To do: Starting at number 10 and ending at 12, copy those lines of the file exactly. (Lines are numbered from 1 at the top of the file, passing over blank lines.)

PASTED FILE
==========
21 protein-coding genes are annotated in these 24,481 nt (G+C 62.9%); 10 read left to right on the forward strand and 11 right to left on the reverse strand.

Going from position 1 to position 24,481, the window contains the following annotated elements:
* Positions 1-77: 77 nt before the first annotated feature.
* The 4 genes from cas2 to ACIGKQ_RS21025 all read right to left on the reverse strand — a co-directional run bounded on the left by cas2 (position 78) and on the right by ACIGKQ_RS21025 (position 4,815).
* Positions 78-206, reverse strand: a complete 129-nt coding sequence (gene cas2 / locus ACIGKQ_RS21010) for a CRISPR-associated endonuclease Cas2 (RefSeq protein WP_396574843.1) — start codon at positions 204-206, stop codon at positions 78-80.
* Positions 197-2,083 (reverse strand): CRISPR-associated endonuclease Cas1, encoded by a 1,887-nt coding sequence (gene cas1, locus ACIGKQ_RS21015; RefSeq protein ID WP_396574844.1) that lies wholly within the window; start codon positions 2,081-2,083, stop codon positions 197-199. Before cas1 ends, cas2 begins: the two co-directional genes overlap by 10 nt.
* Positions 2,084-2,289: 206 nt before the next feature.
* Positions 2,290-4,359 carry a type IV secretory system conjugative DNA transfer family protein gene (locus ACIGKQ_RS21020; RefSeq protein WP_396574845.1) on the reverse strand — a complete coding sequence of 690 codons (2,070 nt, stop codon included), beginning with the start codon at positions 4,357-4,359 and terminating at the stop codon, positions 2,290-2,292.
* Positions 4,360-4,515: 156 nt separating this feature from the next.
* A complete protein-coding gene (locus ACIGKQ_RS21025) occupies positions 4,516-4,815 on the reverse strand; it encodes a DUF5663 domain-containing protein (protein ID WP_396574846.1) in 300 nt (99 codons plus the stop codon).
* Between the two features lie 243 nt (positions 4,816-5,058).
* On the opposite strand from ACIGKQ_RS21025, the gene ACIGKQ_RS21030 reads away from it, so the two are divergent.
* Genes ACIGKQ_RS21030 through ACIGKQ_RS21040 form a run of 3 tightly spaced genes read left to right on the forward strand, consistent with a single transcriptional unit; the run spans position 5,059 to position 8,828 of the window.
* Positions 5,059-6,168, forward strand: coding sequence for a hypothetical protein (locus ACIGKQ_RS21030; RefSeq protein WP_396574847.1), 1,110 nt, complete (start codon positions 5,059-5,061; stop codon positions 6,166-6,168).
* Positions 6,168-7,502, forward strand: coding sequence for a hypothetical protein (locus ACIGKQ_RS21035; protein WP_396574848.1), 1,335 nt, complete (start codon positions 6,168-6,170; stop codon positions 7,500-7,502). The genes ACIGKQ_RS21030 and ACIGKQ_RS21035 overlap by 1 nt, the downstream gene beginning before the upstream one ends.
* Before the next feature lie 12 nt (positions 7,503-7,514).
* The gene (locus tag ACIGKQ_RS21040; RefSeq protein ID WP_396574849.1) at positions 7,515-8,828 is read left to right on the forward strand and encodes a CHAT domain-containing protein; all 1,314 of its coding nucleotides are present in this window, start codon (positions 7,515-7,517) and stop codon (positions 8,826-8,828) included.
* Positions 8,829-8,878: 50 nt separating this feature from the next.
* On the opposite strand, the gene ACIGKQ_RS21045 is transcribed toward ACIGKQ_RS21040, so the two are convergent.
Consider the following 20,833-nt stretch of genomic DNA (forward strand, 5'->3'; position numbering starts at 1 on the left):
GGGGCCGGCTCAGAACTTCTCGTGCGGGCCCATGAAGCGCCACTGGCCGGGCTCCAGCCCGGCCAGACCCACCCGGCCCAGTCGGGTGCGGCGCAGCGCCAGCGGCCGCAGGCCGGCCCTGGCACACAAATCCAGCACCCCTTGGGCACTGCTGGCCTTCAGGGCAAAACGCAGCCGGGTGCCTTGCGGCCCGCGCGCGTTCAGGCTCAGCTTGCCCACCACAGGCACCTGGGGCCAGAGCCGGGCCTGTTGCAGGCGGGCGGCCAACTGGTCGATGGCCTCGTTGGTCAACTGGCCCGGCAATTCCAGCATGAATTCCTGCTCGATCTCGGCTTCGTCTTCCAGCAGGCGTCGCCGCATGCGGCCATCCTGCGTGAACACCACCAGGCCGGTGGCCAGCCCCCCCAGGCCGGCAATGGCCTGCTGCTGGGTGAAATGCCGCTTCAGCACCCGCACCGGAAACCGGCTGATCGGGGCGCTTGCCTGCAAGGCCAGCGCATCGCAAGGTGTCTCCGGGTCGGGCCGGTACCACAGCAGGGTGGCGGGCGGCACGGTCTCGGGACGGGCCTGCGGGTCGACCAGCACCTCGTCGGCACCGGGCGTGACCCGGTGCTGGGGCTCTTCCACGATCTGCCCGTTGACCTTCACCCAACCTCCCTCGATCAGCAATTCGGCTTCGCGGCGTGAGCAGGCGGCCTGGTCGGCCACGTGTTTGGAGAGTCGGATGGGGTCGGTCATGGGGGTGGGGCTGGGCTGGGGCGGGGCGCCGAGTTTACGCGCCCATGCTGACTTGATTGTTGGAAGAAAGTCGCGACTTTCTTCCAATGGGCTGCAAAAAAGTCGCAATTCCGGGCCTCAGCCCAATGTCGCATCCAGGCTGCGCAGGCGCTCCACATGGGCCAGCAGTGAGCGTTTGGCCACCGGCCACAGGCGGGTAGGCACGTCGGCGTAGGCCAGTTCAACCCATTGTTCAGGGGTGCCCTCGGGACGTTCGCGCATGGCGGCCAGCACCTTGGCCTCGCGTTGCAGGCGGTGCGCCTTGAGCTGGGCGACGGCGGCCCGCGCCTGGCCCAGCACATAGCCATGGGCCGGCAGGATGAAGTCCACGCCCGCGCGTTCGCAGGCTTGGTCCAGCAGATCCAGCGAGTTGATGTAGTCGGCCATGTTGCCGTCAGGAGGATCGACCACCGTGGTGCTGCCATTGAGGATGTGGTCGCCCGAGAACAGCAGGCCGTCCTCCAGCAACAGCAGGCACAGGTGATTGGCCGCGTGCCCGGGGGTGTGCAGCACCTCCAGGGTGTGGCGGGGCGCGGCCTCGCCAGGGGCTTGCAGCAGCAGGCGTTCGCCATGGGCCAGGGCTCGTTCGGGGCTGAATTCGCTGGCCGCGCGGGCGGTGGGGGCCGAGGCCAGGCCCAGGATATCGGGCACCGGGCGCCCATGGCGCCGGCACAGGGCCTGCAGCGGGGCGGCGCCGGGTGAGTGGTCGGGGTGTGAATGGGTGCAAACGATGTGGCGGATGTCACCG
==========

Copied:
* A complete protein-coding gene (locus ACIGKQ_RS21025) occupies positions 4,516-4,815 on the reverse strand; it encodes a DUF5663 domain-containing protein (protein ID WP_396574846.1) in 300 nt (99 codons plus the stop codon).
* Between the two features lie 243 nt (positions 4,816-5,058).
* On the opposite strand from ACIGKQ_RS21025, the gene ACIGKQ_RS21030 reads away from it, so the two are divergent.